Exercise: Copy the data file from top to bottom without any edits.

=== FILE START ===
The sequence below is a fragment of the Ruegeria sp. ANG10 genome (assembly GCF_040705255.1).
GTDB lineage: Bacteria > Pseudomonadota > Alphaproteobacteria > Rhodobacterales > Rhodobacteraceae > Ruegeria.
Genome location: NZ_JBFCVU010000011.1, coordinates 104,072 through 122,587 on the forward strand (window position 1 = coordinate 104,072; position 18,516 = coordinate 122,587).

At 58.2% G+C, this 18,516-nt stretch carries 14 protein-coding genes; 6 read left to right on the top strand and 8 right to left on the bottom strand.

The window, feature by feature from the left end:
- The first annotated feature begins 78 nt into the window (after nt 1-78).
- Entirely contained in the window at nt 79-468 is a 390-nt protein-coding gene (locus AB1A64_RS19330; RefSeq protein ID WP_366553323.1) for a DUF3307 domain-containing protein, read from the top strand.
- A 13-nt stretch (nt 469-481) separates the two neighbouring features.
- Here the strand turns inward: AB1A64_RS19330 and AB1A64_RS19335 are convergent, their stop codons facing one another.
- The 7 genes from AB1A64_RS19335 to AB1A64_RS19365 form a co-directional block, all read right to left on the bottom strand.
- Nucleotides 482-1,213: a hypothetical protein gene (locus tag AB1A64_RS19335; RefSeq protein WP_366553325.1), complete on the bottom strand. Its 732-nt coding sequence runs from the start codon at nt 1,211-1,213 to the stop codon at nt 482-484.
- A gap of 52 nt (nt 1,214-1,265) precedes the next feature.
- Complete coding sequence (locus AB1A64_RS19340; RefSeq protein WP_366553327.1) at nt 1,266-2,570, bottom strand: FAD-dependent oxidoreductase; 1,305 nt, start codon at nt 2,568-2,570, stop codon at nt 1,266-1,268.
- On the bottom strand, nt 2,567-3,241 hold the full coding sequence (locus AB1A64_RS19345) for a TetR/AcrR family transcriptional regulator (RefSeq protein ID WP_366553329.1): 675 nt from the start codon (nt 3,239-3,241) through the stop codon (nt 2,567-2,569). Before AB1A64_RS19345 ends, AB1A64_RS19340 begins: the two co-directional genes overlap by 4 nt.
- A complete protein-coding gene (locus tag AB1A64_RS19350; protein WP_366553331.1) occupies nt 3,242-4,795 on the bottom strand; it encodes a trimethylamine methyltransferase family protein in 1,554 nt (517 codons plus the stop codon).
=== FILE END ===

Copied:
The sequence below is a fragment of the Ruegeria sp. ANG10 genome (assembly GCF_040705255.1).
GTDB lineage: Bacteria > Pseudomonadota > Alphaproteobacteria > Rhodobacterales > Rhodobacteraceae > Ruegeria.
Genome location: NZ_JBFCVU010000011.1, coordinates 104,072 through 122,587 on the forward strand (window position 1 = coordinate 104,072; position 18,516 = coordinate 122,587).

At 58.2% G+C, this 18,516-nt stretch carries 14 protein-coding genes; 6 read left to right on the top strand and 8 right to left on the bottom strand.

The window, feature by feature from the left end:
- The first annotated feature begins 78 nt into the window (after nt 1-78).
- Entirely contained in the window at nt 79-468 is a 390-nt protein-coding gene (locus AB1A64_RS19330; RefSeq protein ID WP_366553323.1) for a DUF3307 domain-containing protein, read from the top strand.
- A 13-nt stretch (nt 469-481) separates the two neighbouring features.
- Here the strand turns inward: AB1A64_RS19330 and AB1A64_RS19335 are convergent, their stop codons facing one another.
- The 7 genes from AB1A64_RS19335 to AB1A64_RS19365 form a co-directional block, all read right to left on the bottom strand.
- Nucleotides 482-1,213: a hypothetical protein gene (locus tag AB1A64_RS19335; RefSeq protein WP_366553325.1), complete on the bottom strand. Its 732-nt coding sequence runs from the start codon at nt 1,211-1,213 to the stop codon at nt 482-484.
- A gap of 52 nt (nt 1,214-1,265) precedes the next feature.
- Complete coding sequence (locus AB1A64_RS19340; RefSeq protein WP_366553327.1) at nt 1,266-2,570, bottom strand: FAD-dependent oxidoreductase; 1,305 nt, start codon at nt 2,568-2,570, stop codon at nt 1,266-1,268.
- On the bottom strand, nt 2,567-3,241 hold the full coding sequence (locus AB1A64_RS19345) for a TetR/AcrR family transcriptional regulator (RefSeq protein ID WP_366553329.1): 675 nt from the start codon (nt 3,239-3,241) through the stop codon (nt 2,567-2,569). Before AB1A64_RS19345 ends, AB1A64_RS19340 begins: the two co-directional genes overlap by 4 nt.
- A complete protein-coding gene (locus tag AB1A64_RS19350; protein WP_366553331.1) occupies nt 3,242-4,795 on the bottom strand; it encodes a trimethylamine methyltransferase family protein in 1,554 nt (517 codons plus the stop codon).